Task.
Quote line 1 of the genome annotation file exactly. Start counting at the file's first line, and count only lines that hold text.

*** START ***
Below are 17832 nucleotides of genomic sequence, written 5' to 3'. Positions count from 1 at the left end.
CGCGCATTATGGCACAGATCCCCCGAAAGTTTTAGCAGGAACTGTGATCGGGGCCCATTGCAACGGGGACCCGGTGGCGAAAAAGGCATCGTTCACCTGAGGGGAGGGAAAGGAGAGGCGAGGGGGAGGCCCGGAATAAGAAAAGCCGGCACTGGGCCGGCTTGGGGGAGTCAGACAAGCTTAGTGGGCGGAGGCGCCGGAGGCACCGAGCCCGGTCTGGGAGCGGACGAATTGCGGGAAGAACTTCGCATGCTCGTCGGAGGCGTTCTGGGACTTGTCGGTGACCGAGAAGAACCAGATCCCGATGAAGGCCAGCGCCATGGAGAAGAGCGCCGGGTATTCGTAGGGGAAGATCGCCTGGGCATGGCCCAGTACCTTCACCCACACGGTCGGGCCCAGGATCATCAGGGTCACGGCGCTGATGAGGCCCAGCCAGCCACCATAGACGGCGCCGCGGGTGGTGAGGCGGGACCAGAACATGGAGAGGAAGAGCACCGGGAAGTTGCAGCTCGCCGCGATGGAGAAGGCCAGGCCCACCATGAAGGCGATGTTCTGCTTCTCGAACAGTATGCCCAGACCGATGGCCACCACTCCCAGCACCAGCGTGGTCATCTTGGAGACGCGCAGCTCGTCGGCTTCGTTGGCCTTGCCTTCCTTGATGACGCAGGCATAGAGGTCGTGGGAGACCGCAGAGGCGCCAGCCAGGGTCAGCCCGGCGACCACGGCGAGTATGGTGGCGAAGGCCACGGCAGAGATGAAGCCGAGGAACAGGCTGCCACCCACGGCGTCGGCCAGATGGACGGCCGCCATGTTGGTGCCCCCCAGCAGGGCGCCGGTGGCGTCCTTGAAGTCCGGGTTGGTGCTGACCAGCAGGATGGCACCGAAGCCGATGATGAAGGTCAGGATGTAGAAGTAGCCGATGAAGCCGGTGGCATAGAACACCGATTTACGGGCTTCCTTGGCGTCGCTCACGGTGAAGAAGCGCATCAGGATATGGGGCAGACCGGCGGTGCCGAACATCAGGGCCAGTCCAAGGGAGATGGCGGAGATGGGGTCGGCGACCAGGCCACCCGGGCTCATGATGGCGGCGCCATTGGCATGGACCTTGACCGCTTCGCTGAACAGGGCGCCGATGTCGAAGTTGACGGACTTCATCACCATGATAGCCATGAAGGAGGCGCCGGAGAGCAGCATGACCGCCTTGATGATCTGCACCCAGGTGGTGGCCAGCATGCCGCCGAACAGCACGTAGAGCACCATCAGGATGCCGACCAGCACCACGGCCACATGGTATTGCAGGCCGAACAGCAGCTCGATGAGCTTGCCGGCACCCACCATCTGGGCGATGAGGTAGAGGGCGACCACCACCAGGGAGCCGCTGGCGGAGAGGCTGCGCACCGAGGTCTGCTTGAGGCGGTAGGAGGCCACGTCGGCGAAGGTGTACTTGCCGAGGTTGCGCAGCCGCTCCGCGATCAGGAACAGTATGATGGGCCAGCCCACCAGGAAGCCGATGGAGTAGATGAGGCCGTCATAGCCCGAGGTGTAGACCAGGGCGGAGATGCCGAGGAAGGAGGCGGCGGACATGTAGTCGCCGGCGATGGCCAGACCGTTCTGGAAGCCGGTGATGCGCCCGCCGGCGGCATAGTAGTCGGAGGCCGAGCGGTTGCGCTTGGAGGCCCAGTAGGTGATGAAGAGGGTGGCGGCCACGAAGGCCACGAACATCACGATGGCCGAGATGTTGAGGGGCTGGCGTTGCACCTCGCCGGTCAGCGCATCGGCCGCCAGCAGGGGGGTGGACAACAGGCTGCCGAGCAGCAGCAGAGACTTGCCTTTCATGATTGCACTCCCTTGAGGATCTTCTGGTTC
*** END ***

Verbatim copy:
Below are 17832 nucleotides of genomic sequence, written 5' to 3'. Positions count from 1 at the left end.